4. OUR SUPREME COURT CAN BE OVERRULED BY A COURT IN LUXEMBOURG NOT STAFFED BY PROPER JUDGES
Another spurious claim. The European Court of Justice (ECJ), based in Luxembourg, is the highest court in the EU on matters of EU law but not on matters of national law (and as mentioned above, the percentage of laws generated by the EU is smaller than UKIP would have you believe).
But even on matters of EU law, the ECJ cannot overrule the Supreme Court. However, the Supreme Court must give effect to EU law and the rights contained within the European Convention on Human Rights (ECHR) in its decision-making.
In instances where the Supreme Court cannot interpret national legislation so it’s compatible with the ECHR, it will issue a ‘declaration of incompatability‘. Legislators will then look at reviewing the laws to see if they can be made compatible with the rights laid out in the Convention. However, the Supreme Court ultimately has the power to decline to follow a decision from the European Court if it can justify its reasoning.
5. EU LEGISLATION MAKES THINGS DIFFICULT FOR SMALL BUSINESSES
‘If we vote to remain in this Union we will be helpless to stop the spread of EU legislation that holds back our economic potential and makes life hard for those who run small businesses‘ says Farage.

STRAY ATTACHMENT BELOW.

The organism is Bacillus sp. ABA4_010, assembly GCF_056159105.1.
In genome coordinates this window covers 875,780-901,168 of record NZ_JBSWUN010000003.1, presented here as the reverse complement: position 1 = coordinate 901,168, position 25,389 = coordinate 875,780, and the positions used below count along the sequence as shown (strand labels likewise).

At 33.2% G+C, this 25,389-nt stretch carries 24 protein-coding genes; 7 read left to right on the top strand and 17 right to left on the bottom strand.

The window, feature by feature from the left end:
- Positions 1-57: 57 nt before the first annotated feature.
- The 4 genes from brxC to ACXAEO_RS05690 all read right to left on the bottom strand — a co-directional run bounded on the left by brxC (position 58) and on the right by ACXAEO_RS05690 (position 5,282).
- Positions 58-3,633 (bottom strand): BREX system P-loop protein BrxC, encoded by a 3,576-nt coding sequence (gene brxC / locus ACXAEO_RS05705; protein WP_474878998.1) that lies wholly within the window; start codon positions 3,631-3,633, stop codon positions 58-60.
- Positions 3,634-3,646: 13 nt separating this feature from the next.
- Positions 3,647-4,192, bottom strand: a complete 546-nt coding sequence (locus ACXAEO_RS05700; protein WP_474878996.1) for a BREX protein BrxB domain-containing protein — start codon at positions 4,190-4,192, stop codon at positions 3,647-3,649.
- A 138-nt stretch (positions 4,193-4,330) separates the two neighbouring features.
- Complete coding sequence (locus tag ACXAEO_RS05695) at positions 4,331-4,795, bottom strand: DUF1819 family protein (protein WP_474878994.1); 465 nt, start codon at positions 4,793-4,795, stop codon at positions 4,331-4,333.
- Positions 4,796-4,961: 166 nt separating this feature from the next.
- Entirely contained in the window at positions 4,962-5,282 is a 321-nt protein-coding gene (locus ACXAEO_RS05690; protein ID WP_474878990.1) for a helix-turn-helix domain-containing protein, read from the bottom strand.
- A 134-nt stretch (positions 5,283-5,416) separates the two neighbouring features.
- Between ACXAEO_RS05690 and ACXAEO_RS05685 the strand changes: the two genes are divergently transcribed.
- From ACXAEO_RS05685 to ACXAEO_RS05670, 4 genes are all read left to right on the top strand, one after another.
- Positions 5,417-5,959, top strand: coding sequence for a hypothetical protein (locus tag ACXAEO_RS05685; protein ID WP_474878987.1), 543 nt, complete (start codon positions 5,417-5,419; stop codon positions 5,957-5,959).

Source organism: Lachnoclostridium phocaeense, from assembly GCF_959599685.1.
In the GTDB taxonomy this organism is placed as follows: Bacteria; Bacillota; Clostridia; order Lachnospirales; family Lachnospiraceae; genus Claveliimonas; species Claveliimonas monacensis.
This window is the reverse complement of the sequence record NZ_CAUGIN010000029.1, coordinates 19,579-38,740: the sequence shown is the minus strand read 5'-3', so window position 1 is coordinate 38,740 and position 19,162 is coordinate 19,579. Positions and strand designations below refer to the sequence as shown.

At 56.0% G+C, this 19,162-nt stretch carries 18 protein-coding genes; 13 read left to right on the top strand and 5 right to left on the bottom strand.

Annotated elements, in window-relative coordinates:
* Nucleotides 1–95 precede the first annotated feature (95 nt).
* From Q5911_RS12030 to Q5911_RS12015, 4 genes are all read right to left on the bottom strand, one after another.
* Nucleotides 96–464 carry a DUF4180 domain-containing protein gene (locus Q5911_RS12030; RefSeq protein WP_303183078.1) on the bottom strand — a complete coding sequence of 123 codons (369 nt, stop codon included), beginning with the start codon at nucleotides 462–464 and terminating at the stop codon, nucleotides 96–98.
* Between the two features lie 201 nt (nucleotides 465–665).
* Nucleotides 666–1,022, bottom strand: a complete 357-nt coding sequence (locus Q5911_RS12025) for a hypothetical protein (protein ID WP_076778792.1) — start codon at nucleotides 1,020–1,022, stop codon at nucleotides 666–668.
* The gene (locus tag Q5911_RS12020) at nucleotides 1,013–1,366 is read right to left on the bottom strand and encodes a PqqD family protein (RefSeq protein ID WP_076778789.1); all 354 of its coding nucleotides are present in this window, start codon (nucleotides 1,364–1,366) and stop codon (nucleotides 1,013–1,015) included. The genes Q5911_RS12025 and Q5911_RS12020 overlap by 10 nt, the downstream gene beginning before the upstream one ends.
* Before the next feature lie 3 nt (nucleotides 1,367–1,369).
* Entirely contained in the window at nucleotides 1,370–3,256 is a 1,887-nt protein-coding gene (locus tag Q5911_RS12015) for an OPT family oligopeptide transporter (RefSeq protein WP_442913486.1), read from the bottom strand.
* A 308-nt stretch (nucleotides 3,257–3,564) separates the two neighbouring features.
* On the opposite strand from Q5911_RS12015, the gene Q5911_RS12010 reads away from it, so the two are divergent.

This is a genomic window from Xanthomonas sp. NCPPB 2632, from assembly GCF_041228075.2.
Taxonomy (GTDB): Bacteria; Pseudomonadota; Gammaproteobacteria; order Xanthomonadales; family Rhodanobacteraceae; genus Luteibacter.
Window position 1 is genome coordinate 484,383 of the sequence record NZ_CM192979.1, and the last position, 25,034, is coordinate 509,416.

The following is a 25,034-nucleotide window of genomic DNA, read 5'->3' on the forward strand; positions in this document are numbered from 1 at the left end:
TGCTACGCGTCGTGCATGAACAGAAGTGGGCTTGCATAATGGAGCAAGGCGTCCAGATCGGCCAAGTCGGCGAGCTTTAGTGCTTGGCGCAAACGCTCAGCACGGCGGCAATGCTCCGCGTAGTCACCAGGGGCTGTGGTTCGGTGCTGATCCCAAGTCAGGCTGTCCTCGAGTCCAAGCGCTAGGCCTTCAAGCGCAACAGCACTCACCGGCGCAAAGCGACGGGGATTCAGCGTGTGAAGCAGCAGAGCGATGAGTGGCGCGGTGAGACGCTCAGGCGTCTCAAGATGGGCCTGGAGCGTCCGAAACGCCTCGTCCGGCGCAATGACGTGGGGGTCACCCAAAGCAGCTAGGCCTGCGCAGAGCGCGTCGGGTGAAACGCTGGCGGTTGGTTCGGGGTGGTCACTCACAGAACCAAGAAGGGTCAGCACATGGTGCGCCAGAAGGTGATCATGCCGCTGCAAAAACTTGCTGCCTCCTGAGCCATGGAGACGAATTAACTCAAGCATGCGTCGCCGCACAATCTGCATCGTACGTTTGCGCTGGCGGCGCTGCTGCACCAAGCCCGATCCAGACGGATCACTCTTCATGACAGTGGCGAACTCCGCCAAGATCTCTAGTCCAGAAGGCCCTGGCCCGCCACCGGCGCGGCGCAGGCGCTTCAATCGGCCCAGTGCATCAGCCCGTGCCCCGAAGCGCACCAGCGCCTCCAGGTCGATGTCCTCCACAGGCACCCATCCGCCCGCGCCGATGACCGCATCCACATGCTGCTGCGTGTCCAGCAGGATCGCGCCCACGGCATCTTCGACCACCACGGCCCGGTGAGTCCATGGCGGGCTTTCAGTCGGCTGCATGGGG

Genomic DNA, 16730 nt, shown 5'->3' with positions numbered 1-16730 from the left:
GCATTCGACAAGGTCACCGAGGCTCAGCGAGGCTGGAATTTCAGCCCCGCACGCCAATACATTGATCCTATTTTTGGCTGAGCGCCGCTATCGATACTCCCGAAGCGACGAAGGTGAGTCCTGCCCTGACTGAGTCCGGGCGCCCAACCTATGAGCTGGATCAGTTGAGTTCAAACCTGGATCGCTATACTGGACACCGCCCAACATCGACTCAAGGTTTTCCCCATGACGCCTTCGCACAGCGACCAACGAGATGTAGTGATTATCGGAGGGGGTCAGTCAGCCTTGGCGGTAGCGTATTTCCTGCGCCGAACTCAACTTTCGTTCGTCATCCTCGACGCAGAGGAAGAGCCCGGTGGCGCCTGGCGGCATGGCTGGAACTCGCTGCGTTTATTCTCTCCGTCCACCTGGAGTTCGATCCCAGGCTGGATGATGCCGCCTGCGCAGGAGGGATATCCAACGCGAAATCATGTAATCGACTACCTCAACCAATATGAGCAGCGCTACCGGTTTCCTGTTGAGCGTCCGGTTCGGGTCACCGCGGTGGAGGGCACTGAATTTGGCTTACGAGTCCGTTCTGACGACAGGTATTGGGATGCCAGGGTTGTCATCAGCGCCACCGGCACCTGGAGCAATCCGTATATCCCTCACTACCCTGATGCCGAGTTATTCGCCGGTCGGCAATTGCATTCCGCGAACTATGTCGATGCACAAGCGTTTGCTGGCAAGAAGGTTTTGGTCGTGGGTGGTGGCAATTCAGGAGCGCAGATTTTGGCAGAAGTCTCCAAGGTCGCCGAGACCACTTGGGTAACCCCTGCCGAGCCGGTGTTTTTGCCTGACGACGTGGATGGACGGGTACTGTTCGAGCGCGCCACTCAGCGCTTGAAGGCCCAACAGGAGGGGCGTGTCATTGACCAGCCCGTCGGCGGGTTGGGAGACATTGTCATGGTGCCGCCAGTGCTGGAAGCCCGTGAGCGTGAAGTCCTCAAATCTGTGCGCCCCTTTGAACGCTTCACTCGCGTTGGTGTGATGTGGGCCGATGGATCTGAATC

It’s the assertion of Farage that the EU has a negative effect on every single aspect of British life and that everyone would be better off if we pulled out. However, small businesses are generally in favour of remaining in the EU. Research published by the Federation of Small Businesses in 2015 found that 47% of its members were planning to vote ‘yes‘ in the referendum, compared to 40.9% voting ‘no‘. It also found that over twice as many members felt that leaving the EU would negatively affect their business compared to those who felt that remaining in the EU would have a negative impact.
In a 2013 YouGov poll of small to medium business owners, 71% said that EU membership had a positive effect on their business, while only 13% reported a negative impact. While these studies did find some discontent over certain aspects of EU membership among owners of small businesses, the case Farage makes for Brexit being to their benefit looks decidedly weak.
6. STAYING IN THE EU MAKES US VULNERABLE TO TERRORISM
Farage inevitably throws up the events in Cologne on New Year’s Eve and suggests that voting to stay in the EU puts us at risk of a similar occurrence. But this is just daft and irresponsible scaremongering designed to influence those floating voters who might not be paying attention to the stuff on economics or legislation.
One could just as easily make an argument that leaving the EU would make us vulnerable to terrorism but that would be equally stupid. Those sorts of statements should have no place in these debates. The fact that Farage has used this as an influencing tactic only serves to further weaken his hole-ridden claims in this article.
More info on the pros and cons on staying in or leaving the EU here.